File Photo: North Korean supreme leader Kim Jong-un. (Reuters)
North Korea, today, slammed South Korea after activists sent anti-Pyongyang leaflets over the border in balloons, warning that such launches have scuppered high-level talks in the past.
The isolated nation cautioned Seoul that the "reckless act" of leaflet scattering by North Korean defectors- who it called "human scum"- could threaten the tentative dialogue, state-run Korean Central News Agency (KCNA) said.
"On January 5 human scum... of an organization of 'defectors from the north' organized the scattering of over 1.3 million leaflets slandering the dignity and social system of the DPRK (Democratic People's Republic of Korea)," KCNA said.
"It is... a last ditch effort to obstruct the improvement of north-south relations and spoil an atmosphere of dialogue," it said, calling on the South to "clarify" its stand.
In October last year, balloons sent from the South sparked a brief exchange of heavy machine-gun fire across the border when the North attempted to shoot them down.
The incident scuppered a planned resumption of high-level talks between the two Koreas.
South Korean President Park Geun-Hye on Tuesday welcomed North Korean leader Kim Jong Un's New Year statement that he was open to the highest-level talks.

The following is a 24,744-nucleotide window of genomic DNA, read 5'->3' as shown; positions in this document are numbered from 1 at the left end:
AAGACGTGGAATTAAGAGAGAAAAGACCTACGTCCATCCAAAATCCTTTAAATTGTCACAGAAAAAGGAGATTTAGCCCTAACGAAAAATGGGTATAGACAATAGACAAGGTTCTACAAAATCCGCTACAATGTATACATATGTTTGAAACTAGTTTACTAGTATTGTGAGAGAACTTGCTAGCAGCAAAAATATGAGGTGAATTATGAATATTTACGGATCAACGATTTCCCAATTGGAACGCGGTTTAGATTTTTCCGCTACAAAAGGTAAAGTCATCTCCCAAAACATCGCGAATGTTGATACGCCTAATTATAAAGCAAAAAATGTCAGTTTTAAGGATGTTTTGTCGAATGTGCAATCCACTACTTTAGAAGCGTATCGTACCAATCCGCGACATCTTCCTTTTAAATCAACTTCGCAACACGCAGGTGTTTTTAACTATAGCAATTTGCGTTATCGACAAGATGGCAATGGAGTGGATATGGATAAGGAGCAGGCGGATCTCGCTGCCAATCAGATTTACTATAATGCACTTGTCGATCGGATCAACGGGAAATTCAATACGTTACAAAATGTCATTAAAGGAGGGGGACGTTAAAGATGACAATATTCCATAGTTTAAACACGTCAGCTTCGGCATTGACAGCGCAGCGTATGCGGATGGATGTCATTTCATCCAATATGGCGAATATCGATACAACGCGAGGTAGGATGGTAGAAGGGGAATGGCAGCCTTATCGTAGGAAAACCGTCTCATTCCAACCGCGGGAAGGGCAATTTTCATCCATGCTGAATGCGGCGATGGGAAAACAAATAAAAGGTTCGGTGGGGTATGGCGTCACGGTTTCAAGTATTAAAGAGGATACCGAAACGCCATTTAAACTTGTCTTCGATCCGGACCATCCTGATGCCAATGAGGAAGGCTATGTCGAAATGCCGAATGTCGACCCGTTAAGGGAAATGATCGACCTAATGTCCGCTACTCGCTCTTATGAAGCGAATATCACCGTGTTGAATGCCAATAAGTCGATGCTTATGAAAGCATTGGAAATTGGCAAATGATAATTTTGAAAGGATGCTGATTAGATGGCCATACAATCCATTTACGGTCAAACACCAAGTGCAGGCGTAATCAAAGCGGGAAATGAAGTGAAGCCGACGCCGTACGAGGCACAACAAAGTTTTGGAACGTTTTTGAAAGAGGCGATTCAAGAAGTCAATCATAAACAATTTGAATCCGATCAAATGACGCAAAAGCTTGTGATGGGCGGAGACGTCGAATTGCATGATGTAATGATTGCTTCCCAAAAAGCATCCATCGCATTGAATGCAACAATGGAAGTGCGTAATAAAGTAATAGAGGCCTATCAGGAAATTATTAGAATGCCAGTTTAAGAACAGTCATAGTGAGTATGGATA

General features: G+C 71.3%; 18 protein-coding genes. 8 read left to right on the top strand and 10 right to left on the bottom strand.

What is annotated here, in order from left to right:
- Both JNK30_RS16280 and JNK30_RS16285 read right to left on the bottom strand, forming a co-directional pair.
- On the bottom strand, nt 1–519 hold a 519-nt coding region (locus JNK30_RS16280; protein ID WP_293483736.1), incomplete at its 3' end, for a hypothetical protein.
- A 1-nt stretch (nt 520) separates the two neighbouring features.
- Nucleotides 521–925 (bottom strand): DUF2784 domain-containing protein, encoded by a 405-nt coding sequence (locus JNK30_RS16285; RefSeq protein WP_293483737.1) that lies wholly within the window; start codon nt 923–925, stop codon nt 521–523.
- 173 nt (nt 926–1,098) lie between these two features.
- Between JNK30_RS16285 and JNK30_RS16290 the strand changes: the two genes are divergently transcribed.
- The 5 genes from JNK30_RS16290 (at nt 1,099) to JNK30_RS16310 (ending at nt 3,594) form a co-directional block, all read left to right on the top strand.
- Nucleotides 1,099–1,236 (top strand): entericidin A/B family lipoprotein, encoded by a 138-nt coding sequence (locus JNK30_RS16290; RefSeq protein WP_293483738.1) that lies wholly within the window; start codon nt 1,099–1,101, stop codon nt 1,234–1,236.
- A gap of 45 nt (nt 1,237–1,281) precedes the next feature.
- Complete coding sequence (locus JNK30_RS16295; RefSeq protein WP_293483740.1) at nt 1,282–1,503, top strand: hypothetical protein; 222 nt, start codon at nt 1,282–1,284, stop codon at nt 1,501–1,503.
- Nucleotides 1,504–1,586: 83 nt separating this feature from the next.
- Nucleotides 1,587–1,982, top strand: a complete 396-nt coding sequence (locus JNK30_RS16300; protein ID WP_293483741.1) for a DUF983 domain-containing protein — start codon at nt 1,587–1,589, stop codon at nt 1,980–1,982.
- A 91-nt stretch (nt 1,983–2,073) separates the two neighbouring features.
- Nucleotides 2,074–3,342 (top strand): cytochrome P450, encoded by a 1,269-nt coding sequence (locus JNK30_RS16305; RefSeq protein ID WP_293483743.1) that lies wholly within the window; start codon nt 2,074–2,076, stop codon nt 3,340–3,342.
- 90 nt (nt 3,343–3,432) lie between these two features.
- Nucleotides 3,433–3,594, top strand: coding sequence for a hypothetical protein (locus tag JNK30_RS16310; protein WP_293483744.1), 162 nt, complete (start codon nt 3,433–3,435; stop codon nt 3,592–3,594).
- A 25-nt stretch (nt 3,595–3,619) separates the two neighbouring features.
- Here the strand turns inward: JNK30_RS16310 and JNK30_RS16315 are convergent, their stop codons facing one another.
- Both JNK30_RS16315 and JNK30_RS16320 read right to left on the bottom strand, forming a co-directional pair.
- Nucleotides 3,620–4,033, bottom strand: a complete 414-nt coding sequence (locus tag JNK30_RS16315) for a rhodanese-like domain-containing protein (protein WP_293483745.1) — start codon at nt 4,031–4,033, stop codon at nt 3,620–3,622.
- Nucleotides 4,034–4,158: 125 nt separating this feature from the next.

Kim said the North would seek talks on the condition that the South ceased its annual joint military exercises with the United States and stopped criticizing his regime.
But just days after Kim's statement, South Korean activists on Monday launched balloons across the border carrying leaflets condemning the Pyongyang regime.
"The South Korean authorities should not forget the fact that last year the atmosphere of dialogue... was spoiled due to the human scum's leaflet scattering," KCNA said in the statement today.
North Korea also accused the United States of funding activists to carry out the leaflet drop.
The prospects for any meaningful dialogue are still unclear.
South Korea has made it clear that it will not stop its annual military exercises with the United States- such as the Key Resolve/Foal Eagle drill expected to start in late February- which it says are purely defensive.
South Korea's unification ministry, which handles cross-border affairs, on Tuesday reaffirmed the South's position that there is no legal basis for a blanket ban on leaflet launches.